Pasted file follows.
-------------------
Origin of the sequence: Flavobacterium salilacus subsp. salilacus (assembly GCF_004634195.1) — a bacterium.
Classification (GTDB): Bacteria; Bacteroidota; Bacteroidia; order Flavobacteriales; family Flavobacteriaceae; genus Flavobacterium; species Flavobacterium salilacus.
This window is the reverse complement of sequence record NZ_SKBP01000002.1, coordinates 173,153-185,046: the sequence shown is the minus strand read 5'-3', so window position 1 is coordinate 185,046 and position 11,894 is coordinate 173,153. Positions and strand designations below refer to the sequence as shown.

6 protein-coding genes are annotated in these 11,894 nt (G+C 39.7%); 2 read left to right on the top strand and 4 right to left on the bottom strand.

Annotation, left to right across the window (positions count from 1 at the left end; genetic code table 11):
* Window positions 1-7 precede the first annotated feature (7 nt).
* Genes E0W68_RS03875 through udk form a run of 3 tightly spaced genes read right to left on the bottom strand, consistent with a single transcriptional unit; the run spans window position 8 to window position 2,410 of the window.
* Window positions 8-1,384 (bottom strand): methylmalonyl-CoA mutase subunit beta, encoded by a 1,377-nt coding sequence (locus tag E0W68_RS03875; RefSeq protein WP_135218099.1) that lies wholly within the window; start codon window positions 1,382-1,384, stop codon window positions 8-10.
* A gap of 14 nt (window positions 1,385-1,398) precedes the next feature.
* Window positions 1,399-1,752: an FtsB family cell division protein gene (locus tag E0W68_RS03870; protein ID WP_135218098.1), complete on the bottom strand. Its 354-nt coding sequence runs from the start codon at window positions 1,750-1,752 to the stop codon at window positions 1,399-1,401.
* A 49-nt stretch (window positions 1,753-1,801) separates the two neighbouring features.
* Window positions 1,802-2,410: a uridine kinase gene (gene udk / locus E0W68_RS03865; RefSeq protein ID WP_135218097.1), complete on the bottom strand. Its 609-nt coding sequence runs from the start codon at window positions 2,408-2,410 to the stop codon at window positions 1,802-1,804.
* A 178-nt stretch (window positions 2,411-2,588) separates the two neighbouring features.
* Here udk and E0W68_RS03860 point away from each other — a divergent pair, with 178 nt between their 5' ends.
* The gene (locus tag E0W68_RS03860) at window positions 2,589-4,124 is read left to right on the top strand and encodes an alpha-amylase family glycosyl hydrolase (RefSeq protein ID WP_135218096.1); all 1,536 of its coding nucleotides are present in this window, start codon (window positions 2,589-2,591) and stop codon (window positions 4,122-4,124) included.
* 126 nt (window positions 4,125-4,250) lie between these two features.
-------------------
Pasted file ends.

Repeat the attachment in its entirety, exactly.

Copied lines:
Origin of the sequence: Flavobacterium salilacus subsp. salilacus (assembly GCF_004634195.1) — a bacterium.
Classification (GTDB): Bacteria; Bacteroidota; Bacteroidia; order Flavobacteriales; family Flavobacteriaceae; genus Flavobacterium; species Flavobacterium salilacus.
This window is the reverse complement of sequence record NZ_SKBP01000002.1, coordinates 173,153-185,046: the sequence shown is the minus strand read 5'-3', so window position 1 is coordinate 185,046 and position 11,894 is coordinate 173,153. Positions and strand designations below refer to the sequence as shown.

6 protein-coding genes are annotated in these 11,894 nt (G+C 39.7%); 2 read left to right on the top strand and 4 right to left on the bottom strand.

Annotation, left to right across the window (positions count from 1 at the left end; genetic code table 11):
* Window positions 1-7 precede the first annotated feature (7 nt).
* Genes E0W68_RS03875 through udk form a run of 3 tightly spaced genes read right to left on the bottom strand, consistent with a single transcriptional unit; the run spans window position 8 to window position 2,410 of the window.
* Window positions 8-1,384 (bottom strand): methylmalonyl-CoA mutase subunit beta, encoded by a 1,377-nt coding sequence (locus tag E0W68_RS03875; RefSeq protein WP_135218099.1) that lies wholly within the window; start codon window positions 1,382-1,384, stop codon window positions 8-10.
* A gap of 14 nt (window positions 1,385-1,398) precedes the next feature.
* Window positions 1,399-1,752: an FtsB family cell division protein gene (locus tag E0W68_RS03870; protein ID WP_135218098.1), complete on the bottom strand. Its 354-nt coding sequence runs from the start codon at window positions 1,750-1,752 to the stop codon at window positions 1,399-1,401.
* A 49-nt stretch (window positions 1,753-1,801) separates the two neighbouring features.
* Window positions 1,802-2,410: a uridine kinase gene (gene udk / locus E0W68_RS03865; RefSeq protein ID WP_135218097.1), complete on the bottom strand. Its 609-nt coding sequence runs from the start codon at window positions 2,408-2,410 to the stop codon at window positions 1,802-1,804.
* A 178-nt stretch (window positions 2,411-2,588) separates the two neighbouring features.
* Here udk and E0W68_RS03860 point away from each other — a divergent pair, with 178 nt between their 5' ends.
* The gene (locus tag E0W68_RS03860) at window positions 2,589-4,124 is read left to right on the top strand and encodes an alpha-amylase family glycosyl hydrolase (RefSeq protein ID WP_135218096.1); all 1,536 of its coding nucleotides are present in this window, start codon (window positions 2,589-2,591) and stop codon (window positions 4,122-4,124) included.
* 126 nt (window positions 4,125-4,250) lie between these two features.